Julian is visually impaired and is frustrated by popups that he can't see when he's using his screen reader, because it takes forever to read them all. He needs a good ad blocker that can prevent them. Leo says that this is one case where ad blockers are a good ethical use. Leo recommends the FireFox extension UBlock Origin. It's also available on Google Chrome. Advertising is important, as it helps to pay the bills online.
Ron can watch TWiT on Internet Explorer with no problem. But when he gets on Firefox, he has trouble with popups of surveys. Leo says that's not his site, that's for sure. Leo suspects that it's an issue with Flash. Internet Explorer has Flash built in, as does Chrome. So it sounds like maybe there's an issue with no Flash being installed, and Firefox might have a browser hijacker object that's popping up.
You may find yourself in a sort of "catch-22" if the only browser on your system won't work. If the browser keeps crashing upon launch, you can't really do anything to fix it, and in order to get an alternative browser you'd need to download it -- using a browser. Here are a few things you can try to fix your current browser, and there's even an alternative way to obtain a different browser without using a browser:
Diane wants to be able to save her email messages from Yahoo Mail locally to her computer as a form of backup. Leo suggests using an email client, and he recommends Mozilla Thunderbird. This program stores email in a very standard mbx, or mailbox format, that other programs can also understand. That way, if Thunderbird were to go away, Diane would be able to easily be able to still look at her messages with any text reader.
Jay wants to know what browser Leo uses on the Mac. Leo says that Chrome is what he uses 90% of the time, although Safari is very good. Leo prefers Chrome because Flash is sandboxed within the tab, so it doesn't crash the browser when it goes down. He also says that since Chrome has Flash built in and Google updates it regularly so he doesn't have to install it separately. Sync is better in Chrome as well. Leo says Firefox is the third best, but he says it's gotten bloated over the last few years and has slowed down a lot.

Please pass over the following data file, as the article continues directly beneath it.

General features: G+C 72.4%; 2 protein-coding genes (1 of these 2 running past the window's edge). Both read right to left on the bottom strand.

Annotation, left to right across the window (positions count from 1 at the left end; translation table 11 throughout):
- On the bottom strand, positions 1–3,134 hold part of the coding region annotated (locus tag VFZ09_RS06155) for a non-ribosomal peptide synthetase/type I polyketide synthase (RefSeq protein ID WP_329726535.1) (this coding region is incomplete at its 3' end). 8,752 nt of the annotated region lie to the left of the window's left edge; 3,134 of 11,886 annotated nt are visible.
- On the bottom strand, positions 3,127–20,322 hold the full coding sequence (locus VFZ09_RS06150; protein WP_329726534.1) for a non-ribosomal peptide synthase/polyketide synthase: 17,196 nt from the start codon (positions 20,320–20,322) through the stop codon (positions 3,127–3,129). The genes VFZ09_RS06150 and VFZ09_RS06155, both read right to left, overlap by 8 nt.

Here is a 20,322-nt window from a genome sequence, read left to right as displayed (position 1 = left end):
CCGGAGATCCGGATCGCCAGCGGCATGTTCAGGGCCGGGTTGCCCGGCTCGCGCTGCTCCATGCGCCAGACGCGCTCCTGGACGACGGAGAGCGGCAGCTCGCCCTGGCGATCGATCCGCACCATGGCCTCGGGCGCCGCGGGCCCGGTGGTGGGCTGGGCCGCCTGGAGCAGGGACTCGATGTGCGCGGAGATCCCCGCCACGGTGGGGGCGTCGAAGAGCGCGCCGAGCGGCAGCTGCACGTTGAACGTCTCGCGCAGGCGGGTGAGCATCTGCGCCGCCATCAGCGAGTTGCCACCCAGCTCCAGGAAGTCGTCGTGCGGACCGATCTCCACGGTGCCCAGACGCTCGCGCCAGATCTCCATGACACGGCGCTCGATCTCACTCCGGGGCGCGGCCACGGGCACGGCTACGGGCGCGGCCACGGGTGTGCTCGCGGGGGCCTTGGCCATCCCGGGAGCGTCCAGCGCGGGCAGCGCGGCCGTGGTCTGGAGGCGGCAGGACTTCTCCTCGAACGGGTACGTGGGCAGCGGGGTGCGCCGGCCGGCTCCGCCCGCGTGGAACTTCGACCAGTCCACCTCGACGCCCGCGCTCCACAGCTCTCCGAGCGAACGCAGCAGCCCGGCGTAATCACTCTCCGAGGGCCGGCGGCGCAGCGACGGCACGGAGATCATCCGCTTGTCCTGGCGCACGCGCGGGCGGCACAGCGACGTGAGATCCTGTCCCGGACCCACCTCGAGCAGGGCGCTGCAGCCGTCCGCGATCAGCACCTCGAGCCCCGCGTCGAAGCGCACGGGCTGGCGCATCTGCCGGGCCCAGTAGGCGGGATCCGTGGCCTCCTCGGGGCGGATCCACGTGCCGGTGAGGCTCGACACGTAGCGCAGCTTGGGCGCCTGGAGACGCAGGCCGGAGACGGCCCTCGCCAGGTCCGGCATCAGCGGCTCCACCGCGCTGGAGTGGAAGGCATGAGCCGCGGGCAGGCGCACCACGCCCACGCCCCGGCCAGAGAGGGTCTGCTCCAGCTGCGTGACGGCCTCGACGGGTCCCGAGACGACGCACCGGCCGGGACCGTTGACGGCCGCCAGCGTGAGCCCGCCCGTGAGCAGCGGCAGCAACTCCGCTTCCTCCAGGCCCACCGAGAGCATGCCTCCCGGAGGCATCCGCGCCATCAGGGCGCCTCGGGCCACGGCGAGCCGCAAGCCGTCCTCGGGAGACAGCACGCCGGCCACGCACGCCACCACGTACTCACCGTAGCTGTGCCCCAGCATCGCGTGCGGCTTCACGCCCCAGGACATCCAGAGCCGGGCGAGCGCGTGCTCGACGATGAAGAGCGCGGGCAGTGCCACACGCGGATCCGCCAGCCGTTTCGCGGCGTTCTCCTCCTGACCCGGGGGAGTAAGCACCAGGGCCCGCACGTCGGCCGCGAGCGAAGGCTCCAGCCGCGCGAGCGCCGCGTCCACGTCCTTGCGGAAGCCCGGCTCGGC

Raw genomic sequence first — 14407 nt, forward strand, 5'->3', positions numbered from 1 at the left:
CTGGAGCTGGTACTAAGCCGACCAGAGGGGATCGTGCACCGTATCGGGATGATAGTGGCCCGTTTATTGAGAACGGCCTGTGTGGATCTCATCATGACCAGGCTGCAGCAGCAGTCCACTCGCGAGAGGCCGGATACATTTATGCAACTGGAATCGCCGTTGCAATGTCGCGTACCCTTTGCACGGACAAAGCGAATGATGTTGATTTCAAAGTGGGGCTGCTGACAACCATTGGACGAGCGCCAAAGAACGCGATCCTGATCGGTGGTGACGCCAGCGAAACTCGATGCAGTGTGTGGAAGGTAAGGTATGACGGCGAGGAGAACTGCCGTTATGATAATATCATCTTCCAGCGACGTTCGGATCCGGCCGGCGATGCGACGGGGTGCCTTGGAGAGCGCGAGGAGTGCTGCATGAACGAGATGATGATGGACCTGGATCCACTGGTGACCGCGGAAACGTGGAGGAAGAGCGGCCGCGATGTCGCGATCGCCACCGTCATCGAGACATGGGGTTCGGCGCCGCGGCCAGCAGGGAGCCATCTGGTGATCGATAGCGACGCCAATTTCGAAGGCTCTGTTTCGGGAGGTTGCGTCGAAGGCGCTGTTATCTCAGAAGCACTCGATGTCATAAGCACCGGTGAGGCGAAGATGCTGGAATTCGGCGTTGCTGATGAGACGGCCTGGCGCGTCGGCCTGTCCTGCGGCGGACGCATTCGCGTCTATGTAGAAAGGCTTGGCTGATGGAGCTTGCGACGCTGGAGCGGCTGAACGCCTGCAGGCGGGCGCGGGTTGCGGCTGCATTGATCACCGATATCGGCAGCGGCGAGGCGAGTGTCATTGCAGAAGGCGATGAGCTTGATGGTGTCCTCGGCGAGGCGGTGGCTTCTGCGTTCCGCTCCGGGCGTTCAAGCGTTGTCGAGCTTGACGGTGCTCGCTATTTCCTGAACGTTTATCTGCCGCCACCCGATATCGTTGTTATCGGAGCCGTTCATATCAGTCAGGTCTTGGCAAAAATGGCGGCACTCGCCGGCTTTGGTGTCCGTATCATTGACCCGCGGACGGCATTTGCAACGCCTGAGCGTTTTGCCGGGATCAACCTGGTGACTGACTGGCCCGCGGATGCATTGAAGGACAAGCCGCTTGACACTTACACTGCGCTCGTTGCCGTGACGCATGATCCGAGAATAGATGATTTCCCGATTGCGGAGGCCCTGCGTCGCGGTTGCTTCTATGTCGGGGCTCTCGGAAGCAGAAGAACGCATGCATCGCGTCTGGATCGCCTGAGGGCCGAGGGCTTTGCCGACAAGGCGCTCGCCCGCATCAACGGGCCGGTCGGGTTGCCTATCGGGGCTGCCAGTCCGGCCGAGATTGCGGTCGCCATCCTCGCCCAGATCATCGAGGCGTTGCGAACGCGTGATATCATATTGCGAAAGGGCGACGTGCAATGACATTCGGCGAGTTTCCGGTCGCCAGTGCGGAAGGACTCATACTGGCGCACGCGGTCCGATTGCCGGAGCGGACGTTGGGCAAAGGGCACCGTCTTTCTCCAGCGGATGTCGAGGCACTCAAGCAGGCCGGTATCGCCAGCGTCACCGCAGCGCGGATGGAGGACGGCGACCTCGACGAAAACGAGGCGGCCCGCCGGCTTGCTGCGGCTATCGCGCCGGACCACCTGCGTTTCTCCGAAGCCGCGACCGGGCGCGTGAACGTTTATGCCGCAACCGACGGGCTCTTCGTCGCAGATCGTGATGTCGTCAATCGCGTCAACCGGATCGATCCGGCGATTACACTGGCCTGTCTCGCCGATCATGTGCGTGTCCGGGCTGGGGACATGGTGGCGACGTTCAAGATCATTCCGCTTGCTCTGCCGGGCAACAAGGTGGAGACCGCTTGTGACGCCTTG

Jeri isn't getting her text messages through her laptops, and her carrier is AT&T. Leo says that text messages are through the cell phone. Leo says that the first time she logs in, the bank will send her a text. She'll then input the code and the website will know that her browser activity is legit. But she shouldn't have to do it every time if she has the box checked to "trust this computer." Then it'll trust it every time and not worry about it.
Roy keeps getting requests to update Flash when listening to podcasts. And it always crashes. Leo says he hates Adobe Flash with a PASSION and everyone uses it, so he's stuck with it and all it's warts. That's why Leo recommends that if you have to use Flash, that you use it through Google's Chrome browser. What Google does in Chrome is build Flash into the browser and it's updated regularly by Google and it's isolated so it doesn't crash your browser if it crashes. It should work better for you.
If you want to get more information about a particular photo, you can actually use that picture as your Google search. Google calls this "Reverse Image Search," and it can turn up similar images, website addresses that contain the photo, information on who took the photo, and more. Of course, this will work best with photos of people or objects that are likely to show up elsewhere on the web.
Leo says that Firefox has bookmark syncing, so he should check in his settings to enable that. He can also save them to a USB key and Firefox will import them. Leo also says he should be careful not to copy all of his settings from his old computer. There is a transfer wizard that he could use to copy everything from his old machine, but Leo doesn't generally recommend that. If he plans to keep the old system for awhile, he should just copy over what he needs as he needs it. It's a good idea to start over.
Morris clicked on a link from an email that got sent to him, but Firefox won't let it open. Leo says that's a security feature designed to protect him from being taken over by hackers. Leo says that it's likely that Morris may have gotten lured by a bad email and Firefox saved him from it. Leo says it can be disabled, but it protects him and is for his own good.